Designer's Guide
Design Considerations
Separation Techniques
Types of Presses
Hardware and Software

Hiring a Printer Determine Your Needs
Finding a Printer
Communicating Needs
Ask For Samples
Hiring a Printer
Quality Control Issues

General Information General Information
  About Printing

Ink Systems
Old Vs. Modern Presses
Shirt Weaves
Environmental Issues

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Ink Systems

There are two main ink systems available to the t-shirt printer: water based and plastisol. Water based inks have a reputation of being less durable, but recent innovations in water based ink chemistry have improved some of this inks performance. In many cases water based inks can be formulated to be nearly as durable, and in some cases, more durable than their plastic counterparts. This is generally true of water based inks on light shirts, and perhaps less so on darker garments. The performance can vary widely as there are many differing curing procedures and chemistries. These inks also allow much better air flow or "breathing" characteristics, which is quite important in hot climates. Aqueous inks also have a much less substantial hand to them. Because these inks dry quickly in normal temperatures they can be problematic to work with. The clean up procedure is less noxious than plastisols but the environmentally friendly reputation is partially marketing hype. These inks may not need solvents to clean up but the pigments are potential environmental hazards and need to be carefully filtered out of the water before it gets to the drain. The filtration equipment necessary to do this can be costly so if you are eco-conscious don't be lulled by your printers water based inks without asking about his filtration system.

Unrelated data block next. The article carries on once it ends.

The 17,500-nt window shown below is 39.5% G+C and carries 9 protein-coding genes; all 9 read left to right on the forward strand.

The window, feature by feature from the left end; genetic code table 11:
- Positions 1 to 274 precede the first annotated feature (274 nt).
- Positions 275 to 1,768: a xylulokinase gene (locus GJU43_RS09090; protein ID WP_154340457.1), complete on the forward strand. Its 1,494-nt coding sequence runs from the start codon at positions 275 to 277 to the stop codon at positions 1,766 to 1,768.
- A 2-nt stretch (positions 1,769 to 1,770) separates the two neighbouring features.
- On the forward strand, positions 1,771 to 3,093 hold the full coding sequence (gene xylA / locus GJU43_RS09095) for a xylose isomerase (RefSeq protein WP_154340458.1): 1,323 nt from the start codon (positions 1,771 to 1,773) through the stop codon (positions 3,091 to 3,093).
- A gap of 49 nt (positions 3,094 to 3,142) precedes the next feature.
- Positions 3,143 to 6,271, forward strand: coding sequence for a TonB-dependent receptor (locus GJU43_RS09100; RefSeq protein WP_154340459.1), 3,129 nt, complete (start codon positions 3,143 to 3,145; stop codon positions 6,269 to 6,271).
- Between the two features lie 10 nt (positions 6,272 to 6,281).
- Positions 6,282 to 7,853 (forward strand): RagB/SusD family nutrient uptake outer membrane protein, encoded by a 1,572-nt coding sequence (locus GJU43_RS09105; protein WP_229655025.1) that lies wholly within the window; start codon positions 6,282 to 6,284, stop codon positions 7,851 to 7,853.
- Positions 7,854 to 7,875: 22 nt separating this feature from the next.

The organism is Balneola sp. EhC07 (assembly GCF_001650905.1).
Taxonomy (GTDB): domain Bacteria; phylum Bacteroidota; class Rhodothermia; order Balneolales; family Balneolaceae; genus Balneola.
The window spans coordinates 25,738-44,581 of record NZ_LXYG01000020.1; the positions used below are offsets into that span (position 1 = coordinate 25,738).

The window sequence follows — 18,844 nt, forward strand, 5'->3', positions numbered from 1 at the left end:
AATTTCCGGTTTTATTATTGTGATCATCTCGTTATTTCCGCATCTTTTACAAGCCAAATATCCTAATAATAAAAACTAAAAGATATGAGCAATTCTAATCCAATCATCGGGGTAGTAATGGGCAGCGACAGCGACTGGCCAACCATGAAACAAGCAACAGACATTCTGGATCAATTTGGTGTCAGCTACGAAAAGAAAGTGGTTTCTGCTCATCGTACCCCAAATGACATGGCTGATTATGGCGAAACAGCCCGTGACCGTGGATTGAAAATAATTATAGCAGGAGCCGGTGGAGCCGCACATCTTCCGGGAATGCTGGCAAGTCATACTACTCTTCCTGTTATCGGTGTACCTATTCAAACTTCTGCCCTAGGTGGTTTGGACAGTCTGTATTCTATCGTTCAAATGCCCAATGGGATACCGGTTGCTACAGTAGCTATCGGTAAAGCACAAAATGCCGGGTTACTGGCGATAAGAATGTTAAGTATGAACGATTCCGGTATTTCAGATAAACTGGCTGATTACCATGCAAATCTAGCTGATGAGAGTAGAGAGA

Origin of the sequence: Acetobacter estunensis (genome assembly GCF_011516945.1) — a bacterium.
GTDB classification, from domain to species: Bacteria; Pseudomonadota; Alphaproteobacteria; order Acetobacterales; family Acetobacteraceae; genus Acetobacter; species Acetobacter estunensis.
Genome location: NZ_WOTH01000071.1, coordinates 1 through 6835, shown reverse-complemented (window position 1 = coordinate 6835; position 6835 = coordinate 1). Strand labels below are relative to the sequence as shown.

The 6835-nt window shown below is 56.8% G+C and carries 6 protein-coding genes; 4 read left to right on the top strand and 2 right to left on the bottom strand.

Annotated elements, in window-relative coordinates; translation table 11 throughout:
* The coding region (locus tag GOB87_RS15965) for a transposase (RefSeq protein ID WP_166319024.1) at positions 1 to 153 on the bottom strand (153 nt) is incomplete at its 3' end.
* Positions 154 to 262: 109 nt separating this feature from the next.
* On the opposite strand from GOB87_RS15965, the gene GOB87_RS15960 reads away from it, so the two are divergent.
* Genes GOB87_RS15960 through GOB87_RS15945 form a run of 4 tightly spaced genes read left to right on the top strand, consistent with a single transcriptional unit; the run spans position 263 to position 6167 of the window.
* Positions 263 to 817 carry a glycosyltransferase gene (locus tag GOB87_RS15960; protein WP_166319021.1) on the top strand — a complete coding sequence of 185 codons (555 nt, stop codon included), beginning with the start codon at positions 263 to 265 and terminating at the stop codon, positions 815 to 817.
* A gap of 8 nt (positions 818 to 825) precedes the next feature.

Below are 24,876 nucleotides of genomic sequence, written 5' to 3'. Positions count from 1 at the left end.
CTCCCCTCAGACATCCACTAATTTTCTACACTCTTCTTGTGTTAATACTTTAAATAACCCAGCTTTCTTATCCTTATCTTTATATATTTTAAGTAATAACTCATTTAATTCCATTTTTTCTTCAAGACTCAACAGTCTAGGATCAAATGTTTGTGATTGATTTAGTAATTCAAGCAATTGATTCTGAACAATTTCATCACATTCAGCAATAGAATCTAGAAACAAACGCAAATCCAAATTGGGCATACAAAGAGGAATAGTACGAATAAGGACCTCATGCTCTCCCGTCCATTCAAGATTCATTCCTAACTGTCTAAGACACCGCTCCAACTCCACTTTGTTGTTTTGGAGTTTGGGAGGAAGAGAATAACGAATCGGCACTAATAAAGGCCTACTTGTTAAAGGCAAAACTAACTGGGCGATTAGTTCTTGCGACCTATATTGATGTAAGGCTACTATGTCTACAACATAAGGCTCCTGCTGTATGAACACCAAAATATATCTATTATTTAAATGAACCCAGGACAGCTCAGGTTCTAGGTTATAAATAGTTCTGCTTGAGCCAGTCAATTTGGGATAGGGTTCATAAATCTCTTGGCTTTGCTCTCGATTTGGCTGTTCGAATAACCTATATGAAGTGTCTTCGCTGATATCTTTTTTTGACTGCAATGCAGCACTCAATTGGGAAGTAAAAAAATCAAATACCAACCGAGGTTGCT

Plastisol inks are made from PVC, a common industrial plastic and are the standard within the mainstream American t-shirt printing industry. If cured properly they are as durable as a shirt ink gets. This ink technology was new about 15 years ago and has seen some sloppy developmental stages but is now fully established. The ink does not dry unless heated and is thus easier than water based inks to work with, but this also means that it must be fully and exactly cured to last. Specialized dryers must be used to deal with the curing process. Plastisol inks also tend to have a more glossy finish, which by default is what some people expect.

One other less prevalent ink system is called "discharge". Discharge inks essentially bleach out the shirt dye and replace it with the color of choice. These inks can be difficult to work with and often produce inconsistent results. Some shirt dyes discharge much easier than others and getting vibrant colors can be tricky, but the process shows promise and could become more popular as the bugs are worked out. Discharged shirts have virtually no hand and breathe very well. Since the original dye is removed these prints can be very durable; discharge inks are presently used mainly in all over printing for these reasons.


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